Another woman approached, dark and slender, dressed to kill. Another prostitute. She slid her hand up my back to rest on my neck. "Hi, sweetie," she said.
I turned to face her, ready to brush her off. She looked at me oddly, the way the bartender had. "What are you doing here?" she asked. She sensed it, too. I didn't belong.
I became defensive. "It's as good as any place, isn't it?"
"Sorry. Didn't mean to be rude. It's just, well, this is a oncelers bar. We don't see many spacers in here. Usually they avoid the docks like the plague."
"I'm not a spacer."
She laughed. "You should go over to The Shed." She borrowed a pen from the bartender and drew a quick map on a napkin. "It's quieter and they have better beer. I'd go over there with you but there's just too much money in here. Tell Annie that Claire says hello. You'd like Annie, I think."
"Thanks," I said, inspecting the map. The Shed was nearby, an easy walk even in my shoes. She kissed my cheek. "Gotta put beans on the table," she said, and set her sights on a new client.
My glass was empty. The bartender looked questioningly at me through the noise, but the raucous arrival of Skip and the rest my crewmates decided me. I shook my head. I would find a quiet place and have a few more beers and get myself straightened out. I just needed some time to adjust. Maybe later I'd come back and find Claire. I slipped out before anyone recognized me.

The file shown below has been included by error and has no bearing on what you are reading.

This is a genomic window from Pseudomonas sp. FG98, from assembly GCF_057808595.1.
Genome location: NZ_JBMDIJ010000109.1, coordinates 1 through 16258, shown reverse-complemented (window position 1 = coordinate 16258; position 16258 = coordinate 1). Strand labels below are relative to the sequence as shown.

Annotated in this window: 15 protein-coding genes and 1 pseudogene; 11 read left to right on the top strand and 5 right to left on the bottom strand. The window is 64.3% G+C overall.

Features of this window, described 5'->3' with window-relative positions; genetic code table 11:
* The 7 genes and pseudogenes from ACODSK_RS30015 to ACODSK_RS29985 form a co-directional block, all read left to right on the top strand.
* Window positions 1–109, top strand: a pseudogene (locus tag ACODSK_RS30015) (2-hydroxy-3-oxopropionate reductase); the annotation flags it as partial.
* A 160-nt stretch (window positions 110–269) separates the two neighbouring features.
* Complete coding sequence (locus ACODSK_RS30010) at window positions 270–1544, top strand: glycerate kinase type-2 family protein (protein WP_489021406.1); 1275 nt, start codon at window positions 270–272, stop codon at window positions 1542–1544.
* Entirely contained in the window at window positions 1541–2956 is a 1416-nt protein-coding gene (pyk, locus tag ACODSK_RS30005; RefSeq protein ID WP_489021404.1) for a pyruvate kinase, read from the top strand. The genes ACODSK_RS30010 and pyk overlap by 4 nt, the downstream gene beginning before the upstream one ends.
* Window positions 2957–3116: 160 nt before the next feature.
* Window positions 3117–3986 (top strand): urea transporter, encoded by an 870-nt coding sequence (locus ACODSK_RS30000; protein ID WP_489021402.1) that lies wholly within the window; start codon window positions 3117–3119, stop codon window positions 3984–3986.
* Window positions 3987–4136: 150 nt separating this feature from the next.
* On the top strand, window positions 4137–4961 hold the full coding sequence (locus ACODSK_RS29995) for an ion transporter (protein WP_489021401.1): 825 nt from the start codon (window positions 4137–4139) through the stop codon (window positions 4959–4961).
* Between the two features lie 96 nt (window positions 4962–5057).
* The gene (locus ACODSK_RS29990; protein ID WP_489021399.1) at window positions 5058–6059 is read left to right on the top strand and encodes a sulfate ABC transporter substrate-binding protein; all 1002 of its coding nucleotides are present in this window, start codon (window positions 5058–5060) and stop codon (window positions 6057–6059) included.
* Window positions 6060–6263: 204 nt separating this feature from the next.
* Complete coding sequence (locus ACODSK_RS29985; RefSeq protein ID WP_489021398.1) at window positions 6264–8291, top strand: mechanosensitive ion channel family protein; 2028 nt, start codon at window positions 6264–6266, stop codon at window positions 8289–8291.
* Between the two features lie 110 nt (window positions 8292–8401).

It was dark out, and getting cold, but I found the place easily enough. It was on a side street, its hand-painted sign lit by a single bulb, casting crazy shadows as it swung in the wind. The wooden door stuck a bit as I pulled it open and stepped down into the quiet murmur of the room. Old, sad music filled the place but didn't crowd it. I crossed over to the bar and settled onto a stool. I inspected the taps and was happy to see one of my longingly-remembered favorites. I ordered. "Are you Annie?" I asked the bartender.
"No, that's Annie over there." She gestured to a table where two men and a woman were already looking over at me.
Three years in a tin can with her and I had never known my captain's first name. "I thought I might see you here tonight," she said.